Tell Senate jobs must be priority

The following letter is being sent to our Senators.  The devisating affect of budget cuts on worker, social programs and the environment are hardly being mentioned by the media.  This letter focuses on the impact of cuts on environmental programs.  A similar letter could be written about social programs, worker safety, public education and a host of other vital programs the T Partiers want to eliminate.  Use this letter or even better write your own.  Long term deficit spending is a serious concern, but now is not the time to fire 10s of thousands of vitally need public employees.  Tell your Senators that jobs, not the deficite, has to be their primary concern.

The following letter is being sent to our Senators.  The devisating affect of budget cuts on worker, social programs and the environment are hardly being mentioned by the media.  This letter focuses on the impact of cuts on environmental programs.  A similar letter could be written about social programs, worker safety, public education and a host of other vital programs the T Partiers want to eliminate.  Use this letter or even better write your own.  Long term deficit spending is a serious concern, but now is not the time to fire 10s of thousands of vitally need public employees.  Tell your Senators that jobs, not the deficite, has to be their primary concern.

 

Dear Senator ________,

 

Aloha.  As environmental, Native Hawaiian, health, and labor organizations in Hawai‘i, we represent a wide range of groups concerned with the Continuing Resolution that passed in the House of Representatives.  The bill is a comprehensive assault on the decades-long bi-partisan legacy of environmental protection in America, which has benefited the people of Hawai‘i in so many important ways.  The bill includes extreme funding cuts as well as anti-environment riders that would be harmful to Hawai’i. It represents a radical departure from the longstanding national commitment to making the air we breathe and the water we drink cleaner and safer, as it dramatically slashes funding for our nation’s most important wildlife conservation and habitat restoration programs while blocking enforcement of several bedrock public health and environmental laws.  We write to ask you to make strong environmental protection a priority during conference negotiations on the continuing resolution, and help protect the legacy you helped establish.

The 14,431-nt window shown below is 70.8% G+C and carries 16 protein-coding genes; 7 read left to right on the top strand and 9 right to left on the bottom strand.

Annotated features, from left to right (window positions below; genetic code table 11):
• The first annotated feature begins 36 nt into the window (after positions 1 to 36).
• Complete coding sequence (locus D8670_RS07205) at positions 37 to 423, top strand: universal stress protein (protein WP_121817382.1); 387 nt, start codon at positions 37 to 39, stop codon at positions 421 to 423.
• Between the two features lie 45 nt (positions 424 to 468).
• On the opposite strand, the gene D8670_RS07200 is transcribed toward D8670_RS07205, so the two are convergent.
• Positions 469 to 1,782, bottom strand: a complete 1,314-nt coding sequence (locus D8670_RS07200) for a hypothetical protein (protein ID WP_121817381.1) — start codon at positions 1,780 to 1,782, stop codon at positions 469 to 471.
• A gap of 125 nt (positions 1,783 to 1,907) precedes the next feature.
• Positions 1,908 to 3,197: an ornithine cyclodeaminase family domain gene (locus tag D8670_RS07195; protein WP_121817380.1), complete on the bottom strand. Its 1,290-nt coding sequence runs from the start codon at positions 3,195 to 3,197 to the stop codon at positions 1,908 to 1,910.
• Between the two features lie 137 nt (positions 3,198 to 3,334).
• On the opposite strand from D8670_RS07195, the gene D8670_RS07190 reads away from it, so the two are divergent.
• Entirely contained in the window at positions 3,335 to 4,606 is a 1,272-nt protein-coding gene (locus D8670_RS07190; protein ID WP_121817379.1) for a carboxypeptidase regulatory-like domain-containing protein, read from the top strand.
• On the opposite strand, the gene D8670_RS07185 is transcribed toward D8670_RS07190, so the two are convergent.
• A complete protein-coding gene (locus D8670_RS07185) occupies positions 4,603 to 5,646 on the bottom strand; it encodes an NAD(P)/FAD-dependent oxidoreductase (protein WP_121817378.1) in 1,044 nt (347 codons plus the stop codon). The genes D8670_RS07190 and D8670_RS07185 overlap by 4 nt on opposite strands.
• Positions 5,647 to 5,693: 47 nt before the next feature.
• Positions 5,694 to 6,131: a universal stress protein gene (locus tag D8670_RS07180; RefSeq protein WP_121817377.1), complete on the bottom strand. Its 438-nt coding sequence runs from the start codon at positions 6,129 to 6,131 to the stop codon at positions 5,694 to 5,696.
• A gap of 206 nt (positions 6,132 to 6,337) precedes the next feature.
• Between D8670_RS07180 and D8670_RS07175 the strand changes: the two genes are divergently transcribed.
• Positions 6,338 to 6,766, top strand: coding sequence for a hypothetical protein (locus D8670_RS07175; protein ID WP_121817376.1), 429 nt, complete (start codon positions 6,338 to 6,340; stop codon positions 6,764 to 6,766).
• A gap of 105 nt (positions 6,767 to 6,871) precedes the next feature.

The bill contains several anti-environmental riders that would lead to more polluted air and water and a less protected natural environment, in Hawaii and throughout the country. One rider in the bill explicitly extends loopholes in the Clean Water Act that jeopardizes drinking water for 117 million Americans and handed over 20 million acres of wetlands and prime wildlife habitat to polluters and developers. Additionally, Clean Air Act prohibitions in the bill would place an unprecedented gag order on the Environmental Protection Agency, requiring the agency to turn a blind eye to carbon dioxide pollution from smokestacks, in defiance of the Clean Air Act, a Supreme Court order, and sound science.